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Cluster Raises Pandemic Concerns
The hospital paid the family 130,000 yuan (HK$161,000) in compensation on March 26, saying it was for humanitarian reasons and for its minor responsibility in Wu Liangliang's treatment, without elaborating.
The above comments describe a payment to the family of the second H7N9 case (27M) who lived in the Minghang District and died at the Shanghai Number Five People’s Hospital in Minhang. The first confirmed case (87M) was also treated on the same floor of the hospital. In addition, his two sons (69M and 55M) were also treated at the hospital, so the family of the second victim claimed that their relative had been infected at the hospital by one of the three family members being treated at the hospital.
The three family members had been described earlier (in March 7 media reports) and prior to the announcement of confirmation of H7N9 in the father this week, their cluster had been a mystery. The media reports noted that all three had developed pneumonia and two had died (87M and 55M). Microblogers has suggested that deaths were due to the novel coronavirus (nCoV), which had been circulating in the Middle east, but transported to the UK via an index case on a commercial airline. However, the cases in Shanghai tested negative for nCoV.
Micobloggers then claimed that the deaths were due to influenza, which was denied. Deaths were said to be due to pneumonia caused by changing weather. The micoblogger was then arrested and fined for spreading false rumors. However, the father was H7N9 confirmed, confirming the influenza “rumor”.
Controversy did not end with the H7N9 confirmation of the father because the sons tested negative and recently WHO said no additional samples were available. Thus, the number of confirmed cases at the hospital remains at two and human to human transmission is denied.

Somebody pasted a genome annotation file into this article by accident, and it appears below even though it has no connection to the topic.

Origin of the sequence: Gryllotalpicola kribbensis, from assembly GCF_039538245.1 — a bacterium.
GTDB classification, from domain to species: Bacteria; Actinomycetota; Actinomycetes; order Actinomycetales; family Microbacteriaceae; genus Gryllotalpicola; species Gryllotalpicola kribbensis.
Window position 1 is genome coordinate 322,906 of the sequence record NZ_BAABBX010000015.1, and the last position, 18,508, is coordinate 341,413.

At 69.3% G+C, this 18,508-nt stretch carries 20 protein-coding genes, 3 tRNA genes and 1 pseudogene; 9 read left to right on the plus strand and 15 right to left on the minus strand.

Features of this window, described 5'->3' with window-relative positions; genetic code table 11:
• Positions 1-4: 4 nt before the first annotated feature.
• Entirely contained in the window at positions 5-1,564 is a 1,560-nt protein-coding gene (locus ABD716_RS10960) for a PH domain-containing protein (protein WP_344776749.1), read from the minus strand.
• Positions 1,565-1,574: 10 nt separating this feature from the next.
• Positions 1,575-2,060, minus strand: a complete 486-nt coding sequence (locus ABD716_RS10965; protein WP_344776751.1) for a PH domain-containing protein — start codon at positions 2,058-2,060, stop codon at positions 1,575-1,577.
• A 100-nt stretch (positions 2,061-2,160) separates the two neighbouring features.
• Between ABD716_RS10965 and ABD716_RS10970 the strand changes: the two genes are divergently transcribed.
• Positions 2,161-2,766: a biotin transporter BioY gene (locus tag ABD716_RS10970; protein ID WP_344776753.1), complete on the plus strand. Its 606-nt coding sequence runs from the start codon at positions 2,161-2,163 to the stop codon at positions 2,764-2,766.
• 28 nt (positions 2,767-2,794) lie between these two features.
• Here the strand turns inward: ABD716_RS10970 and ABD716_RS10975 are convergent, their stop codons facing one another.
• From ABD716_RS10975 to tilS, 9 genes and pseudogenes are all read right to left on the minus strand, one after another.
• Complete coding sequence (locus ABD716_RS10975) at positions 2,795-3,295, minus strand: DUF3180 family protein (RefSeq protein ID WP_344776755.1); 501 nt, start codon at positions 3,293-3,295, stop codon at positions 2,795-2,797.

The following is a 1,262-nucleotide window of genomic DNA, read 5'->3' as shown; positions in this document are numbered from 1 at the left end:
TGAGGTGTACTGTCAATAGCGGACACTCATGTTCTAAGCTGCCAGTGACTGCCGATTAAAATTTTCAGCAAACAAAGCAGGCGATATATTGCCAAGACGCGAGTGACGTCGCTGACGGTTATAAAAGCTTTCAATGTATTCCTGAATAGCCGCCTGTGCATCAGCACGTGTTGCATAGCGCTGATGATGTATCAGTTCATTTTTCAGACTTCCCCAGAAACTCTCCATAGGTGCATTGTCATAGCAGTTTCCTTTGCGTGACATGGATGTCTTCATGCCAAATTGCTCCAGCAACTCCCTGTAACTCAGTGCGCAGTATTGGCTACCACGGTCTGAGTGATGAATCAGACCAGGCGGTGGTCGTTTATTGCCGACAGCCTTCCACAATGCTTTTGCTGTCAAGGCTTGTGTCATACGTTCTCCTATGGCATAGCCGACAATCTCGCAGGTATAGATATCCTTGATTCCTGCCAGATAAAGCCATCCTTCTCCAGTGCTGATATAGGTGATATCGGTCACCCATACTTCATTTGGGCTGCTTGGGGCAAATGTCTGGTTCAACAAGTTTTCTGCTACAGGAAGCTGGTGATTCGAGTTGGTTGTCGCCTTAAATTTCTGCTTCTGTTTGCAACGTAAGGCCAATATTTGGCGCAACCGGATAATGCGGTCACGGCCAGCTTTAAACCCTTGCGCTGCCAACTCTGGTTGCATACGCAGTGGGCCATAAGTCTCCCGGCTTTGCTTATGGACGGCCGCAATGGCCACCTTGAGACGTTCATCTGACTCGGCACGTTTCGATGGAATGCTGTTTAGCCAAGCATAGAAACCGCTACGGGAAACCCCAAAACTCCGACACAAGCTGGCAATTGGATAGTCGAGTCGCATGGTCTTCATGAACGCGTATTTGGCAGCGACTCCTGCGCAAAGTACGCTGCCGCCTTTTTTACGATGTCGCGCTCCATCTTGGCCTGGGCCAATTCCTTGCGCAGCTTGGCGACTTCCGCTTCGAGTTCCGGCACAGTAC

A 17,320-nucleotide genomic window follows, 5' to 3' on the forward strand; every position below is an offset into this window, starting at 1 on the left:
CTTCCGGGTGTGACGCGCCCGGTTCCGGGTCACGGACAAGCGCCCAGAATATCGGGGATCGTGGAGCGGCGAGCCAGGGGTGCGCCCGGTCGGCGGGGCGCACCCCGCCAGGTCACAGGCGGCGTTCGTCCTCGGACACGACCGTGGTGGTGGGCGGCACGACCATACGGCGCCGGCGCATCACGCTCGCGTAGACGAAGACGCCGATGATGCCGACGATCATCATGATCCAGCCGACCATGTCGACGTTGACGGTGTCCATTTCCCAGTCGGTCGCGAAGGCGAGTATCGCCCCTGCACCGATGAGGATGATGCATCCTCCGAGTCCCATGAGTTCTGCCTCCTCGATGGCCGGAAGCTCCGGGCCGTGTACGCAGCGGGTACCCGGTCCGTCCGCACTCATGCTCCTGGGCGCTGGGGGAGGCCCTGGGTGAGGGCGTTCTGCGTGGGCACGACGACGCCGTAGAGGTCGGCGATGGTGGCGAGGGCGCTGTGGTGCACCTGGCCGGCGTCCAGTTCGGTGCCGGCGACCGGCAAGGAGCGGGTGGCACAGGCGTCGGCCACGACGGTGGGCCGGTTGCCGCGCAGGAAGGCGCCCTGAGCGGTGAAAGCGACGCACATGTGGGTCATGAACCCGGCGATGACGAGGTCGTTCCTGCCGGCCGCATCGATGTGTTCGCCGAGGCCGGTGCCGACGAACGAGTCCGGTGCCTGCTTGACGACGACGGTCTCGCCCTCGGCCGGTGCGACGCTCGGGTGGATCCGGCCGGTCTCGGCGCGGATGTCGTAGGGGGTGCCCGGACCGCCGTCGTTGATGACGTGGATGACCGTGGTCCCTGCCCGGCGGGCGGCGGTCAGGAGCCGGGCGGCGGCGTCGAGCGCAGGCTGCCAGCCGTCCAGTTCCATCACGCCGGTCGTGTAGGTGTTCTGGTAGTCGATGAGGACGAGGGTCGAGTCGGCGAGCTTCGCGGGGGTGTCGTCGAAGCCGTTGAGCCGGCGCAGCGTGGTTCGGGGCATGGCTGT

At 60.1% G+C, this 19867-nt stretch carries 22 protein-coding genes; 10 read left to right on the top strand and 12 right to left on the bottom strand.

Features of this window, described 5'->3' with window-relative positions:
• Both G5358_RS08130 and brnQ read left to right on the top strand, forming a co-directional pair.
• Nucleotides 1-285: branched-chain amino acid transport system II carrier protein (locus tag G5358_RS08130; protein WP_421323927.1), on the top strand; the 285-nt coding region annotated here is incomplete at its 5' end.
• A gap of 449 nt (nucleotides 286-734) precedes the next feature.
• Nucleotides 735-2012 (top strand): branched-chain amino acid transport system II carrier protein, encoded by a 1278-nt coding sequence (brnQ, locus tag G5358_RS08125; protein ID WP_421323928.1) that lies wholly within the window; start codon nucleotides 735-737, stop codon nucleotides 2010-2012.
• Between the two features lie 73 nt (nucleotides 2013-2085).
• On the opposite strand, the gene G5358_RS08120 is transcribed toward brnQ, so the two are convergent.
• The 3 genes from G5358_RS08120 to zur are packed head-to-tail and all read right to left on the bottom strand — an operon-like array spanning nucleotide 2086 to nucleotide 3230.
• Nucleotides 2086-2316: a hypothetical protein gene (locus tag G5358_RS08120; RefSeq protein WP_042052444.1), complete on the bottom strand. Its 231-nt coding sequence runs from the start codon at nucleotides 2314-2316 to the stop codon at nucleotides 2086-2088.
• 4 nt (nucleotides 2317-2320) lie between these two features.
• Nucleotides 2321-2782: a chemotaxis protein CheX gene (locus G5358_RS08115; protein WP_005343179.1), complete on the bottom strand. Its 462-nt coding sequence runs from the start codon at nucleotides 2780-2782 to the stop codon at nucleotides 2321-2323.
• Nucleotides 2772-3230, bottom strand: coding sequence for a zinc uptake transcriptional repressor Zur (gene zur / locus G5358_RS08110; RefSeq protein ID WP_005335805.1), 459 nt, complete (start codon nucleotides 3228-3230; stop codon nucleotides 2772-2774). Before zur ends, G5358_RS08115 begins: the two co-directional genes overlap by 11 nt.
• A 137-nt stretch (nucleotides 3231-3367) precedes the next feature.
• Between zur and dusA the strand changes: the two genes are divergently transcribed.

The hospital payment suggests that the younger victim may have been infected while being treated at the hospital, and additional media reports cited additional cases at the hospital who had been H7N9 confirmed, including three deaths outside of the family cluster, as well as two cases discharged.
Sequences from the two confirmed cases were made public by the WHO Chinese Influenza Research Center. Although the sequences from the first case, A/Shanghai/1/2013, and the second case, A/Shanghai/2/2013 were related (both had PB2 E627K, a 5 amino acid deletion in N9, and H9N2 internal genes, the sequences were distinct and did not support infection of the second case by the first case. However, the presence of the other cases at the hospital may have been the source of the infection in the second case, which would involve human to human transmission (H2H) in the family cluster.
In that cluster the confirmed case had not been outside of his residence in the two weeks prior to disease onset, which was five days after one or both of his sons were hospitalized. Thus, the gap in the disease onset dates, coupled with the same symptoms and the lack of exposure by the index case strong supports H2H transmission within the family. The above payment also suggests H2H transmission may have been the cause of the infection in the second confirmed case.
Moreover, the cluster of cases at the hospital beyond the two confirmed cases and contacts suggest that the Minghang District may have been the epicenter for the outbreak. H7N9 has been detected in birds at three wet markets in the area, including one that is less than 2000 feet from the hospital (see map). Although the avian sequences are closely related to the human sequences, it is unclear of the human adaptation changes such as PB2 E627K, H7 Q226L or L226I are in the bird sequences. The genetic changes have much in common with H5N1 bird flu transmission studies.
However, the concentration of confirmed, probable, and suspect cases at the Minghang hospital suggest that considerable human transmission is occurring in the area, but only a small subset of cases are being reported. Although there are 18 confirmed cases, including 6 deaths reported to date, none of the confirmed cases have been discharged, which gives a case fatality rate of 100%.
This rate is due to a gross under-reporting / testing of milder cases, which provide evidence for sustained H2H transmission, WHO and CDC denials notwithstanding.